Our clinical, holistic and 12 step approach at Enlightened Solutions gives addicts the opportunity to see their life in a new positive light. If you feel like you need to take your life back please don’t hesitate to call now: 833-801-5483.

Healing Alcoholism Heals the Whole Body

The human body is an extraordinary network of systems that seamlessly work together to support life.  It is through the interdependencies of these systems that makes living possible for all humans.  Each system influences the health of others and when the health of one suffers, they all suffer. When alcohol is consumed addictively, the entire network of systems that make the human physical experience possible becomes toxic.  Yet, the same powerful systemic leverage becomes possible when an alcoholic chooses the health and vitality that is available through recovery.  

The process of restoration begins on the first day of recovery.  The body has innate wisdom to contend with environmental toxins.  During active alcoholism, the body is in an escalated state of toxin processing.  The resources necessary to mitigate the harm from alcohol takes away from the body’s ability to sustain vitality.  

The concept of cell death is key in healing from alcoholism.  The body has finite resources for processing material of all kinds.  When adding unnecessary material, especially of a toxic nature, all of the body’s cell matter is used at an accelerated rate.  The simple act of avoiding the ingestion of extraneous materials is supporting the body in its most optimal functioning.  

The liver and kidneys work together to detoxify the body.  They are designed to process naturally occurring environmental toxins.  When an alcoholic adds unnecessary toxins through excessive alcohol consumption, the body does not have capacity to deal with the cumulative toxins.   The simple act of reducing overall toxins empowers the body to eliminate more of the natural toxins, generating increased vitality for the entire system.  

When the liver and kidneys are restored, the body’s ability to adequately carry oxygen through the blood system is also restored.  This means that every cell in your body is breathing in a deeper, fuller way.  This is akin to a person realizing they have spent hours breathing short, shallow breaths.  Then, they choose to pause, close their eyes and take 10 full breaths.  They then experience physical, emotional and spiritual transformation through this deeper breathing.  The body of the recovering alcoholic experiences this same transformation.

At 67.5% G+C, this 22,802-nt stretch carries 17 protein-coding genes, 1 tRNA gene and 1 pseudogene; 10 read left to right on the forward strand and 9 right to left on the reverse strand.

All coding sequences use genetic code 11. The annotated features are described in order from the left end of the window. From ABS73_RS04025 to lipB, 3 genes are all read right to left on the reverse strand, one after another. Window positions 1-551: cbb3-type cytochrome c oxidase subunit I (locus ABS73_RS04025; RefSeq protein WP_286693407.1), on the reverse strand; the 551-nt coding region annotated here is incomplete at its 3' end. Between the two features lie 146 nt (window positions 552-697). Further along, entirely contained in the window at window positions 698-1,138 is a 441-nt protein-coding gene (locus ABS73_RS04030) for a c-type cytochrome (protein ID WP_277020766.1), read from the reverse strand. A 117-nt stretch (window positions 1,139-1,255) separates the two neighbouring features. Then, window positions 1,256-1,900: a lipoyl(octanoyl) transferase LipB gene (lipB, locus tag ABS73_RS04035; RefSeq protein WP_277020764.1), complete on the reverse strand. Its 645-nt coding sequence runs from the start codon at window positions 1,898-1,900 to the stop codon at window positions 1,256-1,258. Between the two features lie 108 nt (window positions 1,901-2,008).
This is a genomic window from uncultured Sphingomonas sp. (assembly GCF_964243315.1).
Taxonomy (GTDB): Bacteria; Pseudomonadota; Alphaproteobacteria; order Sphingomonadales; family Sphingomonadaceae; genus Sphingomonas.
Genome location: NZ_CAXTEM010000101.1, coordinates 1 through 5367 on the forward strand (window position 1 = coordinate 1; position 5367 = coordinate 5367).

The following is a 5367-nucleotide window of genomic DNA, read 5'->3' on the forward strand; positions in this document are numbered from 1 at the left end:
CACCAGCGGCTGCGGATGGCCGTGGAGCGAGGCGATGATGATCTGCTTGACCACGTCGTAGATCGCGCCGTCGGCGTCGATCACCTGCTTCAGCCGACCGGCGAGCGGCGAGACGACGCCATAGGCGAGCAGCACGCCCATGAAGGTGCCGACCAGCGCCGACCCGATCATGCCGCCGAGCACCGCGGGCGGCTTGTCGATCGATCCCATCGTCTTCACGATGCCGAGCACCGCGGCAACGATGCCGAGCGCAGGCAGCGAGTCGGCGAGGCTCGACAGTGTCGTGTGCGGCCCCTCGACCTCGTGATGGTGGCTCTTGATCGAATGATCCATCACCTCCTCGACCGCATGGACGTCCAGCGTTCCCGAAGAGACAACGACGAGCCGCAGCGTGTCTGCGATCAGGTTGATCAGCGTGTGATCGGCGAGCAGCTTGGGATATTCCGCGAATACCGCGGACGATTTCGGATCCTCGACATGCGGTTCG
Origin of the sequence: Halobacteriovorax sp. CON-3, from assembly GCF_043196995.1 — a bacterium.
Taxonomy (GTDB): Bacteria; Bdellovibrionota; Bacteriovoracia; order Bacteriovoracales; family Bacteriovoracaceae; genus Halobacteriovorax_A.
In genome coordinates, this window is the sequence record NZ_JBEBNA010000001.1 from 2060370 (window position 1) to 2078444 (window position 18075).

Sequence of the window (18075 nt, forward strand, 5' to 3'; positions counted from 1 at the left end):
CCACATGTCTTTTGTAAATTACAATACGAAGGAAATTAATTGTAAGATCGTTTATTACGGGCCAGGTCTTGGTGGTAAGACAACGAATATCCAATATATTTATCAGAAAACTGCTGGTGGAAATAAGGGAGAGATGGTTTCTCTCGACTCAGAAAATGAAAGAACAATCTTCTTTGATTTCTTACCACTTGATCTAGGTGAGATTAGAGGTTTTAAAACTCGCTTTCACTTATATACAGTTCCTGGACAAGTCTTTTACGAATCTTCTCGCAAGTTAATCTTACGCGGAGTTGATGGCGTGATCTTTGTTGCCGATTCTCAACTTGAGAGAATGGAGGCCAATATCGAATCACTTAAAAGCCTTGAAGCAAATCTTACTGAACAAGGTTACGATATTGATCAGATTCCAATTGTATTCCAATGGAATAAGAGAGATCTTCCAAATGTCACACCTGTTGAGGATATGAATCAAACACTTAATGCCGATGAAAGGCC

These are only a few examples of the interconnected systems and their capacity to heal through the cessation of alcohol consumption.  The body is inherently designed to heal itself and it is prepared to do this at any moment it is provided the opportunity.  


If you are struggling with addiction, alcoholism, and/or mental health, know that there is hope. There is a solution. Harmoniously fusing together the best elements of clinical care, holistic healing, and 12-step philosophy, Enlightened Solutions has created a program of total transformation for men and women seeking recovery. Call 833-801-5483 today for information on our partial care programs in New Jersey.

What Are Some Ways Alcoholics Hide Their Alcoholism?

Alcoholics have to hide two things: their drinking and their alcoholism. Inherently, one protects the other.

They Refuse To Admit They Have A Problem

While they may not be doing the best job at hiding their drinking problem anymore, they are giving their denial every effort that they have. By refusing to acknowledge the truth, they can evade criticisms and accusations. Locking themselves further away from their loved ones and friends, they can continue to drink in spite of themselves. For those who have never experienced what is often called the “insanity” of alcoholism, it is difficult to understand this process. Chemical dependency upon alcohol changes the brain’s ability to make good judgments and choices based on consequences. Alcoholism is essentially a non-consequential mental health disorder for those who have it- meaning that they have a constitutional inability to see the consequences of their actions- or at least to feel that any negative consequences outweighs the benefit of consuming more alcohol. Alcoholism in the brain causes a restructuring which results in alcohol being prioritized over everything else.

Friends & Family Are Often Enablers

Codependency is a term which was born out of alcoholism treatment. Therapists were confounded by the way that so many family members and spouses of alcoholics enabled their loved one’s drinking and using. Alcoholism is commonly referred to as a family disease, meaning that the entire family is effected with a “sickness” when their loved one falls “ill” to alcoholism. Out of concern for their loved one’s health, they continue to allow them to drink and even buy them alcohol. Enabling is just one characteristic of codependency. It can include harmful behaviors like covering for the alcoholic, paying for legal matters, buying alcohol, or even getting drunk with the alcoholic.

Environment Can Play A Part